Molecular simulations focus on OLED material advances

Molecular simulations focus on OLED material advances

Technology News |
Scientists at the MPI-P Mainz, BASF Ludwigshafen, the University of Ulm, and Innovation Lab Heidelberg have developed a simulation toolkit for evaluating properties of organic light emitting diodes (OLEDs) based solely on their chemical composition.
By eeNews Europe


The package is integrated in the free software VOTCA and helps to pre-select suitable organic molecules for lighting and display applications.

Mainz, which is the research group headed by Dr. Denis Andrienko, project leader at the Max Planck Institute for Polymer Research (Theory department, director Prof. Kurt Kremer) has developed a set of multiscale simulation techniques which predict macroscopic properties of an organic light emitting diode (OLED) from its chemical composition. The link between the molecular and mesoscopic scales became possible by combining advanced coarse-graining techniques with efficient simulation algorithms . Implemented by the PhD candidate Pascal Kordt and postdoctoral fellow Dr. Jeroen van der Holst, the development facilitated computer simulations of electron and exciton motion in about 100 nanometer-thick OLED layers, i.e. macroscopically large, yet microscopically-resolved systems. The methods used are reviewed in the feature article entitled ‘Modeling of Organic Light Emitting Diodes: From Molecular to Device Properties’ published in the publication Advanced Functional Materials.

“Modern mobile phones already use OLED (AMOLED), and large OLED-based TV screens are entering the market. Yet, the materials design for these applications often progresses via the trial-and-error strategy”, explained Dr. Andrienko. “In our approach both atomistic morphologies of amorphous OLED layers and charge motion are predicted solely from molecular structures. In contrast to experiments, OLED properties are then directly linked to the underlying chemistry and material morphology.” The expectation, backed up by the European Research Council and financially supported by the German Ministry for Education and Research (grant MESOMERIE, FKZ 13N10723), is that the computer-based design will grow in the coming years, allowing companies to save money on synthesis and characterization of new materials.

Millions of pixels are employed to display an image on an OLED. In every pixel electrons constantly recombine with their counterparts (holes) and form photons, the elementary particle of light. Depending on the material, these photons have different energy, or wavelength, which then determines the light color. LEDs are made of inorganic materials and are stable. Recent developments in organic semiconductors illustrated that organic semiconductors can provide complementary material properties, e.g. high contrast ratios, curved shapes, or mechanical flexibility (bendable and foldable displays).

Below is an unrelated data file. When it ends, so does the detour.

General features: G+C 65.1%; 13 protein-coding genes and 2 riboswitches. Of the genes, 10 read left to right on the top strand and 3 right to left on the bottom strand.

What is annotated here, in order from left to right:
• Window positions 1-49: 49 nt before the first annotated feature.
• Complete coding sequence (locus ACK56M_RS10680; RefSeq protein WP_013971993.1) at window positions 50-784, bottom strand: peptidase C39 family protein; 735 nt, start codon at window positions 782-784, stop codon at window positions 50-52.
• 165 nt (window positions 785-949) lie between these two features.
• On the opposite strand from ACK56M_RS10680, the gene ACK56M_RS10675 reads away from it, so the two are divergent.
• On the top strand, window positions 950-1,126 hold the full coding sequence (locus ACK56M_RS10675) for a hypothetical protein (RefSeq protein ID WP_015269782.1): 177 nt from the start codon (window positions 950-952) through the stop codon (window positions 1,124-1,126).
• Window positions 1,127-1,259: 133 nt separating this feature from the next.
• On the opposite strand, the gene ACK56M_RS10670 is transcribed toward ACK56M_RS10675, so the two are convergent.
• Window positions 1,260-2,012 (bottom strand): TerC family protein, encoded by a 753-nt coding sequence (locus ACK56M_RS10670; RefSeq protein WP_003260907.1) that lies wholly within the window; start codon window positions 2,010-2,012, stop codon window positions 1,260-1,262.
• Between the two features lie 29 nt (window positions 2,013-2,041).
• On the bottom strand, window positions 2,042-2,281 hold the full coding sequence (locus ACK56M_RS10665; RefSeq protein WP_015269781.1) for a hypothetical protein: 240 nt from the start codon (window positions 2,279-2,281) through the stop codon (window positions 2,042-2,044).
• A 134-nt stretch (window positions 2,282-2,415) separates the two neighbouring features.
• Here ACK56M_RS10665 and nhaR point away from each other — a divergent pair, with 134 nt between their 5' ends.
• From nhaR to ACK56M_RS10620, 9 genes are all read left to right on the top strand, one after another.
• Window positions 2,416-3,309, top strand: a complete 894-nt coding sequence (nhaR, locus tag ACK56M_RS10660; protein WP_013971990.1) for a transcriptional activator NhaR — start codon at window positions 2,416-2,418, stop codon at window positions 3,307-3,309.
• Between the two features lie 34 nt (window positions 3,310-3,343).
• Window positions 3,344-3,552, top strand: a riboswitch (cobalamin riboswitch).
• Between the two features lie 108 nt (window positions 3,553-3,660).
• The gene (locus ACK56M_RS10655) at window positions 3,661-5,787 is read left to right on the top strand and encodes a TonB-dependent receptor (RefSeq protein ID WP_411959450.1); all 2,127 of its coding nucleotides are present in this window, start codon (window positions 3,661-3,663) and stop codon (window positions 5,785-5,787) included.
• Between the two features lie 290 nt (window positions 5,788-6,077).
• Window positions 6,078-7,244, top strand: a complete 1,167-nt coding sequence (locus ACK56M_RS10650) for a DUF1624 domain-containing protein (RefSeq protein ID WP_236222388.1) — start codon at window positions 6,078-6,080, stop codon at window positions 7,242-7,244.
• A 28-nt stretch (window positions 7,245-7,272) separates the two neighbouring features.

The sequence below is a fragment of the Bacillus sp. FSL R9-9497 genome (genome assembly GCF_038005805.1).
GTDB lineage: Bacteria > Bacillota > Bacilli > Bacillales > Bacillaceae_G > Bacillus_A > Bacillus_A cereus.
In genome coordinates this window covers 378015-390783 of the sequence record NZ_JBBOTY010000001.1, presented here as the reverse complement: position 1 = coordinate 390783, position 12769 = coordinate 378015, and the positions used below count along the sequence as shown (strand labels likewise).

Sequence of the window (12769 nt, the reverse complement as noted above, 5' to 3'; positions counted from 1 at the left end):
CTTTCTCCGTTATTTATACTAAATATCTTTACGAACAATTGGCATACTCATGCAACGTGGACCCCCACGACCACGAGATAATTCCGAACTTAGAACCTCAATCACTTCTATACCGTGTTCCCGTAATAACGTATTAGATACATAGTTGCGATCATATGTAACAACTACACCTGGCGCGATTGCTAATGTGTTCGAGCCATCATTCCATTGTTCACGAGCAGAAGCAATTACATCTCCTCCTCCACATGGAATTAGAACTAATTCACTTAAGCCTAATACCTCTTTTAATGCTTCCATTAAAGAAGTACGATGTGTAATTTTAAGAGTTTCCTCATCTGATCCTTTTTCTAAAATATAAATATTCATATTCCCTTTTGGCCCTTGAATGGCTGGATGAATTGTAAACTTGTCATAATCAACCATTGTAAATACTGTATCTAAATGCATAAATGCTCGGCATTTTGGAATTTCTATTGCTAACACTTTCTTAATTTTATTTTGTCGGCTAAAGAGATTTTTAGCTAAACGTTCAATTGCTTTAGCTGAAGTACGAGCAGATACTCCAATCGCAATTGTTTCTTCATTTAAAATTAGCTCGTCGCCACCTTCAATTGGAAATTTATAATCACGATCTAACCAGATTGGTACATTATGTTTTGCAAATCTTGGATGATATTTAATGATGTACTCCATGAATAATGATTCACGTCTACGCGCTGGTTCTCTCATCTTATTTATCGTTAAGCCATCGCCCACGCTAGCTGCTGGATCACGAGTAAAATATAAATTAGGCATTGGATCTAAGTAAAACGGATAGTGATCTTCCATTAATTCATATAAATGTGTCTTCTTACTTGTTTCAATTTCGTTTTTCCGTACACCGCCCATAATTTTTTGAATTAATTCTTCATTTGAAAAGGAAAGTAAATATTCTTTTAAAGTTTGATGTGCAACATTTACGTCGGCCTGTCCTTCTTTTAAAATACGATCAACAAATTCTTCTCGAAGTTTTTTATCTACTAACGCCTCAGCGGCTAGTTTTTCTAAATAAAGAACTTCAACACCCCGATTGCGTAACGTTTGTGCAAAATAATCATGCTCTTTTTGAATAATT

Possible workflows of parameter-free OLED simulations: polarizable force-fields and electronic properties of isolated molecules obtained from first principles are used to generate amorphous morphologies and evaluate charge transfer rates in small systems (microscopic models). Coarse-grained models are parametrized either by matching macroscopic observables, e.g., charge mobility, of the microscopic and coarse-grained (lattice) models. The resulting analytical expressions for mobility are then used to solve drift-diffusion equations for the entire device, after incorporating long-range electrostatic effects and electrodes. Alternatively, off-lattice models can be developed by matching distributions and correlations of site energies, electronic couplings, and positions of molecules. The master equations for this model can be solved using the kinetic Monte Carlo algorithm, yielding macroscopic characteristics of a device. Image courtesy of Advanced Functional Materials (AFM).

Computer simulations can help in designing new materials for OLEDs. Even with modern supercomputers, however, it is impossible to simulate an OLED with the full atomistic detail. To remedy the situation, multiscale schemes are employed: properties of a single molecule are evaluated using first principle methods. Subsequently, a classical molecular model is parameterized and used to study systems of thousands molecules. OLED layers, however, consist of 100 nanometer thick layers (millions of molecules). In VOTCA, an intermediate stochastic model has been introduced, which reproduces distributions of important microscopic properties (e.g. distances between molecules), and is then employed to simulate an entire OLED device.

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